• Use images to help your child see and understand the routine. Be sure to talk about it regularly together. Let your child point out the steps as they’re due to be implemented.
  • Start dimming lights and turn off devices before bedtime as a nonverbal cue that bedtime is coming.
  • Consider using some guided imagery or other relaxation techniques to get into a sleep-ready state.
  • Some autistic kids do well with a doctor-recommended magnesium or melatonin supplement about 30 minutes before bedtime.
  • Spray some lavender into the air or on an appropriate surface as a bedtime signal (some kids do well with it sprayed on bedding as long as there are no respiratory concerns). Lavender helps promote better sleep.
  • Consider using a weighted blanket or vest or sleepwear if that will help your autistic child.
  • Consider using a white noise machine – if it’s helpful.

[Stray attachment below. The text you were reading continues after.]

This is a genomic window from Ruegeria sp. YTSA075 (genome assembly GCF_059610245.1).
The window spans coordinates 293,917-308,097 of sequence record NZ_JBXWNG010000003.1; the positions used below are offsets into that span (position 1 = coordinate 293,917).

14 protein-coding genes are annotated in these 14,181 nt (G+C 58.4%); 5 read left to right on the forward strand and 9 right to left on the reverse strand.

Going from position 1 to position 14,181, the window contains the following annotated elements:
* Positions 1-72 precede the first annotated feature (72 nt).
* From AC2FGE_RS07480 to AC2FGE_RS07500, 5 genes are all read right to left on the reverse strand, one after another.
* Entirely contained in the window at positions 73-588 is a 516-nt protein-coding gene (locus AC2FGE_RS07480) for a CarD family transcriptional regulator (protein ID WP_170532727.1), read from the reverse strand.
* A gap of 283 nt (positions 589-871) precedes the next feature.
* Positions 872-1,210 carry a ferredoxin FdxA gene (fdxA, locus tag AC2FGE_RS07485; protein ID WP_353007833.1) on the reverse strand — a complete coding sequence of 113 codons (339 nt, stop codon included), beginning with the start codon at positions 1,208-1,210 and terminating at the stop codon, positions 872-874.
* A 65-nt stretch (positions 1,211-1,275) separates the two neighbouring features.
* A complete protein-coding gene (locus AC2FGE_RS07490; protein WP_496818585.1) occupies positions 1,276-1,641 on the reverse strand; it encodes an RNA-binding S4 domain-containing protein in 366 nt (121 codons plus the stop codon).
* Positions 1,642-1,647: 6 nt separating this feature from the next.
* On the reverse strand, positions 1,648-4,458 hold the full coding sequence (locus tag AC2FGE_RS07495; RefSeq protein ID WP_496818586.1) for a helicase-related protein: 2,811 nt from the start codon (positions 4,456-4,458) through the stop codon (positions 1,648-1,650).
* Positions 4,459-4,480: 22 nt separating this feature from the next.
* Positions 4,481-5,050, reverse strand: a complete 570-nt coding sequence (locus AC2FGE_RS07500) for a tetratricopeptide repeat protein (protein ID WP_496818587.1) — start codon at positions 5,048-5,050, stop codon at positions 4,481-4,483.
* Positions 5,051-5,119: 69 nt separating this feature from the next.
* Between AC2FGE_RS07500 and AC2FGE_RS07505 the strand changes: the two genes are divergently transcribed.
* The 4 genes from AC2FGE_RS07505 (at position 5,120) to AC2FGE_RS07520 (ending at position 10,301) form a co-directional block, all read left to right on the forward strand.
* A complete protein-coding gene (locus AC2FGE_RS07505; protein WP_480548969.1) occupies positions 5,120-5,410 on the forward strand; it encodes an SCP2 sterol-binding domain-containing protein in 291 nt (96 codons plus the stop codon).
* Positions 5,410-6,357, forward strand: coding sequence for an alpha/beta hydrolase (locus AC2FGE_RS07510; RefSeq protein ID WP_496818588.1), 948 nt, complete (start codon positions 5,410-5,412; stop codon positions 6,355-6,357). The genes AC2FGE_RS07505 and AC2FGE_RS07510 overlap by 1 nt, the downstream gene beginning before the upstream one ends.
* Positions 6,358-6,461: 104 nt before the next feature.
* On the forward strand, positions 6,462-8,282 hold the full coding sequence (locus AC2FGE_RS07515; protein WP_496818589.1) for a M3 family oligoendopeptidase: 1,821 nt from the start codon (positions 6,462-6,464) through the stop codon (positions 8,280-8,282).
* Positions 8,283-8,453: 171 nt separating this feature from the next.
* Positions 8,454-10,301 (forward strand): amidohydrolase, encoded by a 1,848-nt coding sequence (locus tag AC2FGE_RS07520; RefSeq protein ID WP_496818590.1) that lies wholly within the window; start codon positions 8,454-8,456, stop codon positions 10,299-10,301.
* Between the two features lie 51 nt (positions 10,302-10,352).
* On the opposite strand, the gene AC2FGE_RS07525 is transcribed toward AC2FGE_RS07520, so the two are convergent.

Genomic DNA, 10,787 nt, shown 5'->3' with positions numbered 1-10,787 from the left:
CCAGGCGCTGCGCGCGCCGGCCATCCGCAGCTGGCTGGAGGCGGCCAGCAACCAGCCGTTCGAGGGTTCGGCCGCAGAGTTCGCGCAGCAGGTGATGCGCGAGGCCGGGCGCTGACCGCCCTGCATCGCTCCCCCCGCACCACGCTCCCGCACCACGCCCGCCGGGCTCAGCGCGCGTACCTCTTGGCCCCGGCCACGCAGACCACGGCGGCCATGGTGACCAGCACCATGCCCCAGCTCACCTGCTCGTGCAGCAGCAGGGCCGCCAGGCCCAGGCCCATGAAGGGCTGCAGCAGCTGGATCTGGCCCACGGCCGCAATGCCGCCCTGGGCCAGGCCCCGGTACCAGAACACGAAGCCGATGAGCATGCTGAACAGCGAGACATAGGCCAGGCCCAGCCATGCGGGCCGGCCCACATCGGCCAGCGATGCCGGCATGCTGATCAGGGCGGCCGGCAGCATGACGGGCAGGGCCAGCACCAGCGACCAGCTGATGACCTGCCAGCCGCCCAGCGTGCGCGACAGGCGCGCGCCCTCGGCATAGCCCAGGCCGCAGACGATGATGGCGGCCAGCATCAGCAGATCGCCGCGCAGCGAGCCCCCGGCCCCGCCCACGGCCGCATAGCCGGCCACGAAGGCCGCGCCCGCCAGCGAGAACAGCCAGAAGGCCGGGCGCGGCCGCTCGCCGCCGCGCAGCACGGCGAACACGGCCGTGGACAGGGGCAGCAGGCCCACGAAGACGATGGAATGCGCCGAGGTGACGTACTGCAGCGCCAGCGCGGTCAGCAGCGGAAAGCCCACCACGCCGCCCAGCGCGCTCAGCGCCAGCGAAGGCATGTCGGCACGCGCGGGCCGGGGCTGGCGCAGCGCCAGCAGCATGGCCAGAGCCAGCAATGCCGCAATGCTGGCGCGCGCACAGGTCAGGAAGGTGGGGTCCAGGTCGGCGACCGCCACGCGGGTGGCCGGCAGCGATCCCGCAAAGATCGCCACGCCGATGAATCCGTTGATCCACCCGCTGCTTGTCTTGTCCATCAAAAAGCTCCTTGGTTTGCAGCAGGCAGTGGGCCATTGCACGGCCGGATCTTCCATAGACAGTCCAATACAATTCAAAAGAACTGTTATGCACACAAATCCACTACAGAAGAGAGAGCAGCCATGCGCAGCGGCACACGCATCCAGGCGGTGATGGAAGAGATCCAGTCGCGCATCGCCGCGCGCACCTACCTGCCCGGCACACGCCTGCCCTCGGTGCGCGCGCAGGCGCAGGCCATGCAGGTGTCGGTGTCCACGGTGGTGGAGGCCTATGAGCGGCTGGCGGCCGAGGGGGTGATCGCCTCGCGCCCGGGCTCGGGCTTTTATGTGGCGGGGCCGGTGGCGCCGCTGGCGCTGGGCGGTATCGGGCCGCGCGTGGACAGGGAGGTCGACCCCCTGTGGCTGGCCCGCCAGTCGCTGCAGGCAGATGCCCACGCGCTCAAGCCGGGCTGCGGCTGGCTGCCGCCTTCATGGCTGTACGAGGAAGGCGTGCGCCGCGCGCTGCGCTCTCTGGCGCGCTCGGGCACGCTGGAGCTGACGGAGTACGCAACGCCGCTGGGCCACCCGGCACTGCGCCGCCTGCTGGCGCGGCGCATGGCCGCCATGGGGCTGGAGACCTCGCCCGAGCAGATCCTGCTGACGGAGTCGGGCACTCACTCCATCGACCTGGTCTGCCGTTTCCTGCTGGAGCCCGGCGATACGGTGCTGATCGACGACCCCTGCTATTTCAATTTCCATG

• Use touch to help calm your child as needed.
  • Would a silky blanket or special stuffed animal help? Use it.
  • Consider a dim nightlight in the bedroom to reduce nighttime anxiety.

Just keep in mind that you may also need to adjust the actual bed or crib to help your autistic child sleep safely. Some kids may need reinforced cribs or beds. And other kids may have a prescription sleep medicine that needs to be taken each night.

The parents and experts I talked to also pointed out that for autistic kids with sensory issues, you may want to address clothing labels, blackout curtains, sound-proofing a bedroom, using earplugs, and smells, and removing distracting toys or decor.

Be Patient – Sleep Regressions are Difficult

Whether your child is autistic or neurotypical, sleep regressions are hard. So be patient with yourself and them during this difficult time.